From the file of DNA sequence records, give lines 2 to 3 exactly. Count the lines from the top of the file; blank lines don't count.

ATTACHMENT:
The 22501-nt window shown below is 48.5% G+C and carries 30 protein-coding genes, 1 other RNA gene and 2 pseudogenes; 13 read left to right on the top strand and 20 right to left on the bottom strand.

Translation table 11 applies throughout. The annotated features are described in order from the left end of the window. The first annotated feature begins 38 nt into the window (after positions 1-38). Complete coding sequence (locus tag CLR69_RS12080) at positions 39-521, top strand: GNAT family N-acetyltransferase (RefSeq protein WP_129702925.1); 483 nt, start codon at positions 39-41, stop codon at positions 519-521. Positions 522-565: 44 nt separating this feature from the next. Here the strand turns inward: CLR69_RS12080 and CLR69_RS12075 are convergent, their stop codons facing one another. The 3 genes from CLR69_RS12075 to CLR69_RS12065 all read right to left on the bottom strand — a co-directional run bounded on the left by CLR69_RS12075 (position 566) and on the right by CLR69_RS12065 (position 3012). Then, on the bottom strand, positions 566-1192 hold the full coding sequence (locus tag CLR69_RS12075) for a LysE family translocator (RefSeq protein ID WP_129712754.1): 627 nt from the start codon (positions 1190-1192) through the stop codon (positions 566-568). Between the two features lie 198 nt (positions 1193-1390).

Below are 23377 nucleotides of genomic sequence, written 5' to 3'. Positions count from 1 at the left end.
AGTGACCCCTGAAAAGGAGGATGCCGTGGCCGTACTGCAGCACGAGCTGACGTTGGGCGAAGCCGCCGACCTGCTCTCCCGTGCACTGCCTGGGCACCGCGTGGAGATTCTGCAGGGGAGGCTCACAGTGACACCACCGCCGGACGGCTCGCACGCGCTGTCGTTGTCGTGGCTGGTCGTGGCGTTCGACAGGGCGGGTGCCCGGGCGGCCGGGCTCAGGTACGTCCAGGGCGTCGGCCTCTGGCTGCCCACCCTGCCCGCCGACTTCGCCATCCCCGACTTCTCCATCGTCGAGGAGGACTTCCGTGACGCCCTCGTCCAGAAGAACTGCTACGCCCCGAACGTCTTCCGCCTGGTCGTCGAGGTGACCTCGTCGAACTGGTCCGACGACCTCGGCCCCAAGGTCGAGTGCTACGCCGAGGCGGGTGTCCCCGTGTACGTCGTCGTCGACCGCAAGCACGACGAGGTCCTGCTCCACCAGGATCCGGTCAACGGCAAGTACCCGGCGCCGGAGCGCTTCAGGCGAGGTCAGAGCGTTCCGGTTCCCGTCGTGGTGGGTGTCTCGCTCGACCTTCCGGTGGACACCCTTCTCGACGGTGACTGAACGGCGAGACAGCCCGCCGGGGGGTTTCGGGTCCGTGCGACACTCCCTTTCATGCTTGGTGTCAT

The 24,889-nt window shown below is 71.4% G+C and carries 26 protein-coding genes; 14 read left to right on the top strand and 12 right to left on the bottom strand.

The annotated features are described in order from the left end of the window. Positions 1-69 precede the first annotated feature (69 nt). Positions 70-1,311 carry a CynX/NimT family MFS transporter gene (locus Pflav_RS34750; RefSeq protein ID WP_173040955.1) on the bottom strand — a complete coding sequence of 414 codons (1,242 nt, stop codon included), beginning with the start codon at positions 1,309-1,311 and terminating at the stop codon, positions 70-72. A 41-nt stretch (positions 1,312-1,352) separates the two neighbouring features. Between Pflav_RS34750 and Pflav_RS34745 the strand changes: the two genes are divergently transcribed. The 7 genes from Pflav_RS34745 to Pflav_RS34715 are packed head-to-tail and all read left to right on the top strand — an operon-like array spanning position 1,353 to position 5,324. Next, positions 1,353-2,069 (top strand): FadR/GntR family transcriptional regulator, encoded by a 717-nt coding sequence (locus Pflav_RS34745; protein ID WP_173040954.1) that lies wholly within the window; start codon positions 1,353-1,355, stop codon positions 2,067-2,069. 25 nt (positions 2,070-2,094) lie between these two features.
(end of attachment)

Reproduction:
Translation table 11 applies throughout. The annotated features are described in order from the left end of the window. The first annotated feature begins 38 nt into the window (after positions 1-38). Complete coding sequence (locus tag CLR69_RS12080) at positions 39-521, top strand: GNAT family N-acetyltransferase (RefSeq protein WP_129702925.1); 483 nt, start codon at positions 39-41, stop codon at positions 519-521. Positions 522-565: 44 nt separating this feature from the next. Here the strand turns inward: CLR69_RS12080 and CLR69_RS12075 are convergent, their stop codons facing one another. The 3 genes from CLR69_RS12075 to CLR69_RS12065 all read right to left on the bottom strand — a co-directional run bounded on the left by CLR69_RS12075 (position 566) and on the right by CLR69_RS12065 (position 3012). Then, on the bottom strand, positions 566-1192 hold the full coding sequence (locus tag CLR69_RS12075) for a LysE family translocator (RefSeq protein ID WP_129712754.1): 627 nt from the start codon (positions 1190-1192) through the stop codon (positions 566-568). Between the two features lie 198 nt (positions 1193-1390).

Below are 23377 nucleotides of genomic sequence, written 5' to 3'. Positions count from 1 at the left end.